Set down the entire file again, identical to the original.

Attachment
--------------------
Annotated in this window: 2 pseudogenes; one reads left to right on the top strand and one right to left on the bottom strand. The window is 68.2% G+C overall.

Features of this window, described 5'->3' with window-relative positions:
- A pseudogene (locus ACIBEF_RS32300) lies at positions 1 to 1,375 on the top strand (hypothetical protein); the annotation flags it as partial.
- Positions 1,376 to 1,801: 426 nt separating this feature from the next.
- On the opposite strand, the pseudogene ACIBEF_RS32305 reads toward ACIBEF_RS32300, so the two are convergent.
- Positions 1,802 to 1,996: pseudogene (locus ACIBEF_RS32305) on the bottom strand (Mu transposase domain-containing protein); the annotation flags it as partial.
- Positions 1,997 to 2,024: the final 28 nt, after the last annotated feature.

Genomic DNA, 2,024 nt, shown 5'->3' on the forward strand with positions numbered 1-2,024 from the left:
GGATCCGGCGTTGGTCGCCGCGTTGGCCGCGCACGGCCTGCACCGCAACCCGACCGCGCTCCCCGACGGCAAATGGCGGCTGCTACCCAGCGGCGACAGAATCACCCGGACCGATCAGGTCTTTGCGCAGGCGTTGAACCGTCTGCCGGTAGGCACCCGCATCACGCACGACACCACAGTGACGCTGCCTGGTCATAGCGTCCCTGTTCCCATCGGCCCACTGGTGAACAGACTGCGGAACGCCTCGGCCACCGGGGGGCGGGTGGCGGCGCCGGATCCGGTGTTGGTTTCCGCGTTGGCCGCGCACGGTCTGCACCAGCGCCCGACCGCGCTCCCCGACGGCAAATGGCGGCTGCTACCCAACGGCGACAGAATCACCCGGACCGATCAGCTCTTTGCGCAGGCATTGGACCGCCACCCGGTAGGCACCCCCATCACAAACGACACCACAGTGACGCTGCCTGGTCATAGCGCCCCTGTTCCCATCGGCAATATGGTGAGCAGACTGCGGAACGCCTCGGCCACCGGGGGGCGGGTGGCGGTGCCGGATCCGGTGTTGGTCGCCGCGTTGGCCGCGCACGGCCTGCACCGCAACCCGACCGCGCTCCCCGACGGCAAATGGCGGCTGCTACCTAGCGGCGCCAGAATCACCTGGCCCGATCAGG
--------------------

Annotated in this window: 2 pseudogenes; one reads left to right on the top strand and one right to left on the bottom strand. The window is 68.2% G+C overall.

Features of this window, described 5'->3' with window-relative positions:
- A pseudogene (locus ACIBEF_RS32300) lies at positions 1 to 1,375 on the top strand (hypothetical protein); the annotation flags it as partial.
- Positions 1,376 to 1,801: 426 nt separating this feature from the next.
- On the opposite strand, the pseudogene ACIBEF_RS32305 reads toward ACIBEF_RS32300, so the two are convergent.
- Positions 1,802 to 1,996: pseudogene (locus ACIBEF_RS32305) on the bottom strand (Mu transposase domain-containing protein); the annotation flags it as partial.
- Positions 1,997 to 2,024: the final 28 nt, after the last annotated feature.

Genomic DNA, 2,024 nt, shown 5'->3' on the forward strand with positions numbered 1-2,024 from the left:
GGATCCGGCGTTGGTCGCCGCGTTGGCCGCGCACGGCCTGCACCGCAACCCGACCGCGCTCCCCGACGGCAAATGGCGGCTGCTACCCAGCGGCGACAGAATCACCCGGACCGATCAGGTCTTTGCGCAGGCGTTGAACCGTCTGCCGGTAGGCACCCGCATCACGCACGACACCACAGTGACGCTGCCTGGTCATAGCGTCCCTGTTCCCATCGGCCCACTGGTGAACAGACTGCGGAACGCCTCGGCCACCGGGGGGCGGGTGGCGGCGCCGGATCCGGTGTTGGTTTCCGCGTTGGCCGCGCACGGTCTGCACCAGCGCCCGACCGCGCTCCCCGACGGCAAATGGCGGCTGCTACCCAACGGCGACAGAATCACCCGGACCGATCAGCTCTTTGCGCAGGCATTGGACCGCCACCCGGTAGGCACCCCCATCACAAACGACACCACAGTGACGCTGCCTGGTCATAGCGCCCCTGTTCCCATCGGCAATATGGTGAGCAGACTGCGGAACGCCTCGGCCACCGGGGGGCGGGTGGCGGTGCCGGATCCGGTGTTGGTCGCCGCGTTGGCCGCGCACGGCCTGCACCGCAACCCGACCGCGCTCCCCGACGGCAAATGGCGGCTGCTACCTAGCGGCGCCAGAATCACCTGGCCCGATCAGG